Murphy started working with his young corps this summer. He also went to several camps to try to impress college staffs. Knowing that he may not get a senior year of varsity football made Murphy approach his summer differently.
“My initial mentality was ‘some people have a bad day, and if I have a bad day, I have my film help me out,’” he said. “Once I knew this was the case, I knew I couldn’t think like that anymore because these could make or break me. I think I went to the right camps. They had a bunch of colleges there from all over the place at them.”
Batoon and Rome have followed Murphy’s progress up close and have played against other college-bound high school players. They are confident his abilities translate to the next level.
“I completely understand Murph’s situation,” Batoon said. “That’s one of the reasons why I came to join JV. I knew it would be a good way to help Murph and he’d need a lot of support on the line. I’m playing for him. I know he can compete at that next level. It’s just these stupid circumstances are in the way.”
WW-P North will do all it can to help Murphy get to that level. They may not have film to provide other than his junior year, but they will be able to speak to his maturity and leadership this year under tough circumstances.
“Not that we wouldn’t do that anyway, but we’ll do everything possible because he’s done what not a lot of kids would have done,” Reilly said. “There are a lot of kids that would have gone somewhere else, but he stuck here and he’s sticking it through.”
In addition to playing quarterback, Murphy is starting on defense at middle linebacker, a spot he took over for Batoon, who slid to nose guard where he will rotate with Rome. Murphy was a linebacker in his sophomore year.
On offense, though the competition won’t be as strong as varsity, Murphy feels his preparation for the next level will be helped by the offense that the Knights have run for two seasons under offensive coordinator and WW-P North alum, Jeff Torralba.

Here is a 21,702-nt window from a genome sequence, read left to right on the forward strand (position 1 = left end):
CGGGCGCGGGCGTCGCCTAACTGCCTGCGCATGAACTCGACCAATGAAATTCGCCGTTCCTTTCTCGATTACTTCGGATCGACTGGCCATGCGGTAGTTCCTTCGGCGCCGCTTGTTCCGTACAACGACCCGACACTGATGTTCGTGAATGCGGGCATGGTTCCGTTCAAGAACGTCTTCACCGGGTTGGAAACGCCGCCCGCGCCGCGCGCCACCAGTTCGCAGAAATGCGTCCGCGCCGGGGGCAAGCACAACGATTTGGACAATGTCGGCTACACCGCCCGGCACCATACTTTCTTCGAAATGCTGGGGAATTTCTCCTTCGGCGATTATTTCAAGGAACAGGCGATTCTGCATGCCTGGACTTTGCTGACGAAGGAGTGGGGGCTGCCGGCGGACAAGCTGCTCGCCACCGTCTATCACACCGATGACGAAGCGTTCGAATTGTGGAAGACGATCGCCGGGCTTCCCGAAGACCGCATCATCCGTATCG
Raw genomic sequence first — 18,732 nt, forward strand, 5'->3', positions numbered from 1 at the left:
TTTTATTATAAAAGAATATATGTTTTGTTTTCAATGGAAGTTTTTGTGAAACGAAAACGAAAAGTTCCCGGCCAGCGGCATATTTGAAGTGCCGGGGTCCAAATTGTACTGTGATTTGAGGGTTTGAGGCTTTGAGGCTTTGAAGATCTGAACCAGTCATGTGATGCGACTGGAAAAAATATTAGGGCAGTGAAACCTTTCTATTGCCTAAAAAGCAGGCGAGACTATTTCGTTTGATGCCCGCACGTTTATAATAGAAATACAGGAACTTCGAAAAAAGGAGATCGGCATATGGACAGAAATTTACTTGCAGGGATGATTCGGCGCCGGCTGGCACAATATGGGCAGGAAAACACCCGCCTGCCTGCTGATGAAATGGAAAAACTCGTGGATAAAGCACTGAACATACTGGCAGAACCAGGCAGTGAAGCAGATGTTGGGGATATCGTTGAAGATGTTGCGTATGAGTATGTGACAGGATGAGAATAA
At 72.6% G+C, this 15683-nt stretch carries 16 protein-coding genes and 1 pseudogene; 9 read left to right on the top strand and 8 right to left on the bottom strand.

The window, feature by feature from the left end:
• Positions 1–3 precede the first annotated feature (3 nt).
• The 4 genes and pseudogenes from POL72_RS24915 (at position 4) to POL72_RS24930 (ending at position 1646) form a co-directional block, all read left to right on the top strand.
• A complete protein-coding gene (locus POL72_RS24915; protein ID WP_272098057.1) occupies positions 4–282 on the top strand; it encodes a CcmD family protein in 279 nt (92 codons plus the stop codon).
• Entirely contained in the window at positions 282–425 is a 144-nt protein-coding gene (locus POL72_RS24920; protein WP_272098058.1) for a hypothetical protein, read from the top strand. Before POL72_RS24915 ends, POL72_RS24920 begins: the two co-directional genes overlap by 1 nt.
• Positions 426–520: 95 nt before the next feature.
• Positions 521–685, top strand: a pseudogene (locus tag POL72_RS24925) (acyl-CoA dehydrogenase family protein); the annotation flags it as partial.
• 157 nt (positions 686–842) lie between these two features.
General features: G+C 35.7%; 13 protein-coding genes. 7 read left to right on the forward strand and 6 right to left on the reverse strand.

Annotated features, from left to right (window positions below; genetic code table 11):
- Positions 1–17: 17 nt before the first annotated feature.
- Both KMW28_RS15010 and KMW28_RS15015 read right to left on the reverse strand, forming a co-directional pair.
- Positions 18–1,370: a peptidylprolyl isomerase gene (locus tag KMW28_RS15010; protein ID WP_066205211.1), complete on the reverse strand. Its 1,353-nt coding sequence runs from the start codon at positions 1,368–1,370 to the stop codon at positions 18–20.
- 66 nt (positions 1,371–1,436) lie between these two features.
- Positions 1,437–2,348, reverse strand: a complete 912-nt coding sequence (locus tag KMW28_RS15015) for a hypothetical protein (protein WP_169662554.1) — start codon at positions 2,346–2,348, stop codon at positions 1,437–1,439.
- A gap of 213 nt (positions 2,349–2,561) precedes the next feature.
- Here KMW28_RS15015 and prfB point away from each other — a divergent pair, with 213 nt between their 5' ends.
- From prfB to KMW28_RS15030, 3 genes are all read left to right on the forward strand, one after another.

“We run an offense similar to a lot of colleges,” Murphy said. “We’re all about reading the defense. We single out one player and have to read him. We can call one play in the huddle and it can go three different ways. It’s all a fast-paced, college-styled offense. It’s beneficial to me if I want to continue playing at the college level.”
Keeping a college-style offense and continuing to hold the players to a high standard could pay dividends going forward. The Knights have younger players like Bobby Hendry, Luke Johnson and Jahmiq Johnson with aspirations to follow Murphy and play beyond WW-P North.
Murphy, Batoon and Rome are making the most of their final chance to build something and play together. The Knights had a promising preseason finale. They played Robbinsville’s varsity team in a final full scrimmage and WW-P North led 21-0 after three quarters before they went deep in their depth chart. The Knights finished with a 21-7 win.
Reilly credits good preparation in part to the guidance of his seniors. They have taken their leadership roles seriously. It started this year with buying into a season that will have JV games aside from their season finale against sister school and rival WW-P South’s varsity on Nov. 10. The Knights have tried to push themselves like a varsity squad while also getting experience for their newer players.
“The environment, I totally think the coaches are coaching us as a varsity team would be coached, which is really good,” Batoon said.
WW-P North even maneuvered the schedule to try to take some of the sting away from playing JV teams. While many JV teams have games in the early afternoon right after school, WW-P North will play six night games, including five Friday night games to invite that traditional varsity atmosphere complete with band and cheerleaders.
“The Friday night, under the lights, there’s no better feeling in the world to me,” Murphy said.
The seniors hope that this year is only the low point for numbers for the Knights. They are trying to be a part of a rebirth in Knights football.
“Hopefully a lot of people sign up and stick with it,” Rome said. “That’s the best way I can think of to build numbers.
Rome, like others in the program, has been playing football since he was in second grade. He wanted to exit on his terms. Regardless of the level, the three WW-P North seniors needed one more season with the Knights, and the senior trio’s hope is if they can’t contribute to a varsity this year, their leadership will bolster the varsity future of WW-P North football.
“I don’t know what’s going to happen regarding a varsity or junior varsity schedule in the future,” Murphy said. “All I know is we have a lot of young talent coming up. We as a program should be very optimistic about what’s to come. It’s going to be exciting. There are some guys that love to fly around and do their job and they love coming out every day and practicing.”